Last year, Amazon.com sold more ebooks than printed books. It’s been a fascinating rise, ushered forth by the iPad and Kindle. Even more fascinating is seeing how the industry is reacting to it. In many ways, ebooks are upsetting the apple cart, and people with businesses geared toward the old way of doing things are not happy about it.
So it was with great interest that I read an article in Mental Floss magazine about the advent of paperback books, and their similar assault on the status quo. In 1939, Robert de Graff introduced softcover books to America, offering them for just 25¢, while many hardcover books were selling for over $2. Even though some European publishers had success selling softcovers, New York publishers didn’t think the cheap, flimsy books would translate to the American market.
They were wrong. It took just a week for de Graff to sell out of his initial 100,000 print run, and he sold over three million in his first year. And not only did he embrace a new format, but new marketing and distribution methods as well. He sold his books in places where books weren’t traditionally sold, like newsstands, drugstores and train stations. Instead of sticking with the European tradition of stately, color-coded and graphic-free covers, he emblazoned his covers with colorful, eye-catching drawings.
So you may be asking, “Why the history lesson on the book industry?”
The rules that don’t exist are everywhere, not just in our personal lives, but in our professional lives as well. Back in the early 20th century, the “rules” were that people would only buy books with hard covers, and they would only buy them in bookstores. Robert de Graff ignored those rules and changed the world. Netflix did the same thing when they ignored the “rules” that you had to have a physical location at which to rent people movies, and you had to charge late fees to get your customers to bring them back to you. Walt Disney did the same thing when he ignored the “rule” that audiences would not sit through a feature-length animation. He went ahead and made Snow White anyway.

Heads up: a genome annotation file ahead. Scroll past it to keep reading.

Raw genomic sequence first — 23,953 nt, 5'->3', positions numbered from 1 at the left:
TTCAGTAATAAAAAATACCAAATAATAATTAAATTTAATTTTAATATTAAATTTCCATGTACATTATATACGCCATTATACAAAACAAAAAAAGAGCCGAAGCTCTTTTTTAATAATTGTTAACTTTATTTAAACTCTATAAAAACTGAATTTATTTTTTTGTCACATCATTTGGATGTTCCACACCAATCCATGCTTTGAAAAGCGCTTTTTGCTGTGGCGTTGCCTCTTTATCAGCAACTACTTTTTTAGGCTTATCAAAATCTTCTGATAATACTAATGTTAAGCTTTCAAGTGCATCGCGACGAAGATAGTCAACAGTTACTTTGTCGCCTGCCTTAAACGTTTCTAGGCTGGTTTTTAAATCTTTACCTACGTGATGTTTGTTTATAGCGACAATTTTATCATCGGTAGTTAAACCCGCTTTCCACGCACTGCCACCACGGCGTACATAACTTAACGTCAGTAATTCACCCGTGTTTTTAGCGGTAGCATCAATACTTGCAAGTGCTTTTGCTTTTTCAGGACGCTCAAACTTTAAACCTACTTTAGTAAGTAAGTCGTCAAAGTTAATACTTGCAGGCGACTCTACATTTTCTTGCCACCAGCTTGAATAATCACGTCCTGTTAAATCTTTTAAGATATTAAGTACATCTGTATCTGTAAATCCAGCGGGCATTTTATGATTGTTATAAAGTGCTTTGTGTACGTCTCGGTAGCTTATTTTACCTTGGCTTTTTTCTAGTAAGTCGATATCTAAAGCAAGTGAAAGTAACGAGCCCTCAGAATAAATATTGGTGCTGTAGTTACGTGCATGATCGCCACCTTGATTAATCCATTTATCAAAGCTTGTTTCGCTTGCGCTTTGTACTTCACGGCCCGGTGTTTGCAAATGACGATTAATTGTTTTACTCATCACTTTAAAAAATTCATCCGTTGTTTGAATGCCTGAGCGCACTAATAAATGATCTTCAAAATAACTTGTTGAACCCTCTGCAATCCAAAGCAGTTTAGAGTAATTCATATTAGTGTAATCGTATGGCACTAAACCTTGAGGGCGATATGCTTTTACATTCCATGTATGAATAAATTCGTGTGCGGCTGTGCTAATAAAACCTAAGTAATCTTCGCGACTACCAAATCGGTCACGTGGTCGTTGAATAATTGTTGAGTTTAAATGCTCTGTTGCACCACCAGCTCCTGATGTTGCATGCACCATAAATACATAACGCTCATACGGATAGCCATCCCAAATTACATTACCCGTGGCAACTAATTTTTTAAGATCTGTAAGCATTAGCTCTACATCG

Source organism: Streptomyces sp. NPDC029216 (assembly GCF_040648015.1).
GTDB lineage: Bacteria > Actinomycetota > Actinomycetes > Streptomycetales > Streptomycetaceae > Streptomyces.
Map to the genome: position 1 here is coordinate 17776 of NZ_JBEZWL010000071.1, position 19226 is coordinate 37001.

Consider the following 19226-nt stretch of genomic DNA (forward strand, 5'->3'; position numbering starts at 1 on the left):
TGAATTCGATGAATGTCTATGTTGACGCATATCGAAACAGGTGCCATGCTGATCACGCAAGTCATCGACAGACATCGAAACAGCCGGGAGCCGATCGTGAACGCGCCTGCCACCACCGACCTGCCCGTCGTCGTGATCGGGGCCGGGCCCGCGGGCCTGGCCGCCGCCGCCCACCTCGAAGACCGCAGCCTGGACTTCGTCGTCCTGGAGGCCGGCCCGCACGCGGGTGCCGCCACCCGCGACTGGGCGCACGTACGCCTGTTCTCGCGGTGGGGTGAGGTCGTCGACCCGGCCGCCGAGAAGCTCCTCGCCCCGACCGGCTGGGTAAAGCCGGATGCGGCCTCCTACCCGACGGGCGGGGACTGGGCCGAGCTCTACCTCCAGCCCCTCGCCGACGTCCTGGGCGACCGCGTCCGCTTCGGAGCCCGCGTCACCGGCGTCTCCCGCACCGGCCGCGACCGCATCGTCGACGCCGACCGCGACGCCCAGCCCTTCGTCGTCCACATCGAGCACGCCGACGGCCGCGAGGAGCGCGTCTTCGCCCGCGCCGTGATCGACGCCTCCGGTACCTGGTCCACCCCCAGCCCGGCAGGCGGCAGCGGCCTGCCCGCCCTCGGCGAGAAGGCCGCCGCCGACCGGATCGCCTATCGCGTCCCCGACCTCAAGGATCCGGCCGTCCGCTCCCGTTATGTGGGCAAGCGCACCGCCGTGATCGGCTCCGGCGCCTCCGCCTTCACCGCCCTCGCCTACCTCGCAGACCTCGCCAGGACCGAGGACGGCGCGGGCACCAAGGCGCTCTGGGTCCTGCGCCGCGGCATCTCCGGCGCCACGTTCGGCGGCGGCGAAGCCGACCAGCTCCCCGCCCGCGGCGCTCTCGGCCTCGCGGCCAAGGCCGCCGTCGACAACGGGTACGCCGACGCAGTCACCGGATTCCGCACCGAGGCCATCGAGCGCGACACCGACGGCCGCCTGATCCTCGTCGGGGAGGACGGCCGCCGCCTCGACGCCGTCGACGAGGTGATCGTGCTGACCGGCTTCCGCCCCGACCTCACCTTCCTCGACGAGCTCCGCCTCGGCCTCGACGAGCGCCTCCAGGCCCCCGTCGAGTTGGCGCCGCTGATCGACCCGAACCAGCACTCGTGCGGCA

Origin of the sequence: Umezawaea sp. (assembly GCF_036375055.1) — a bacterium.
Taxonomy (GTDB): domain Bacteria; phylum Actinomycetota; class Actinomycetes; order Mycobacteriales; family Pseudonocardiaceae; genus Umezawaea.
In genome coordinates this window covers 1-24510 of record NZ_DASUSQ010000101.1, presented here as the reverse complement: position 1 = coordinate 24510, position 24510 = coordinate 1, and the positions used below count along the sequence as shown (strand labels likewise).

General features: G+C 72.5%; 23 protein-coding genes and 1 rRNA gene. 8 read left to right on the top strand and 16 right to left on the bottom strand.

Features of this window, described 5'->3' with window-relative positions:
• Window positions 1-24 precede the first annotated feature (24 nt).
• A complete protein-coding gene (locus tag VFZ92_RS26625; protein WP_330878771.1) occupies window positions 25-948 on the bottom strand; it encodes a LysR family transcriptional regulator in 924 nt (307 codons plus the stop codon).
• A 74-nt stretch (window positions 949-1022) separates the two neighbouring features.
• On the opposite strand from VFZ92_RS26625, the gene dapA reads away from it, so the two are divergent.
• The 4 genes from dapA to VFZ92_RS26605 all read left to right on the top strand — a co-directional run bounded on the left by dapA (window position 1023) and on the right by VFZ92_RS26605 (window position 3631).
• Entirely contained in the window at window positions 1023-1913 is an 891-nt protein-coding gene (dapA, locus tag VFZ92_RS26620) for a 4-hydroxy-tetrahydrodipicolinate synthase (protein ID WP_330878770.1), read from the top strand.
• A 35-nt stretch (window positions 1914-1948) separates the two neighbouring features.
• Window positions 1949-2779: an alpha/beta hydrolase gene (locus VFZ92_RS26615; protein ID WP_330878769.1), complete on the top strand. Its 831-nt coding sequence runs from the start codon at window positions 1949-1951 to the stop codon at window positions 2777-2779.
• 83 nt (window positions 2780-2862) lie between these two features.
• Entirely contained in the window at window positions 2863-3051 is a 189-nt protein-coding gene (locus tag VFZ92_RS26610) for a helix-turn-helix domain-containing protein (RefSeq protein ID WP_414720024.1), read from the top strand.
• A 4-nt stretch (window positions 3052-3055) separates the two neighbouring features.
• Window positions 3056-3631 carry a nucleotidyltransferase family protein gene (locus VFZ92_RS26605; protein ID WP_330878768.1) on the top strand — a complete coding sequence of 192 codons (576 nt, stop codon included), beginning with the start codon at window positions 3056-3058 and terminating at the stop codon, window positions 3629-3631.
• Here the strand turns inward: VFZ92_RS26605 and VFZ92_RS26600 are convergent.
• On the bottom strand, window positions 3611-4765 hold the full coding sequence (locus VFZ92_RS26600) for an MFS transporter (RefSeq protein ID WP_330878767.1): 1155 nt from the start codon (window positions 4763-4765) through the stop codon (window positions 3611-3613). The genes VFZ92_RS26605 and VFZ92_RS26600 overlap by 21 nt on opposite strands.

In your industry, company, or organization, there are presently amazing benefits to be had if you can identify (and are willing to break) the rules that don’t exist. Ignore the bad economy; take advantage of the opportunities hidden in the breaking of the rules you’ve been taking for granted.
The challenge is that these so-called rules do feel a lot like…rules. They are immovable, unshakable, and widely regarded as just the way things are done. You’ll probably be ridiculed for even suggesting another way.
But the person who is wise, curious, and childlike knows there just might be a better way.
Be THAT person.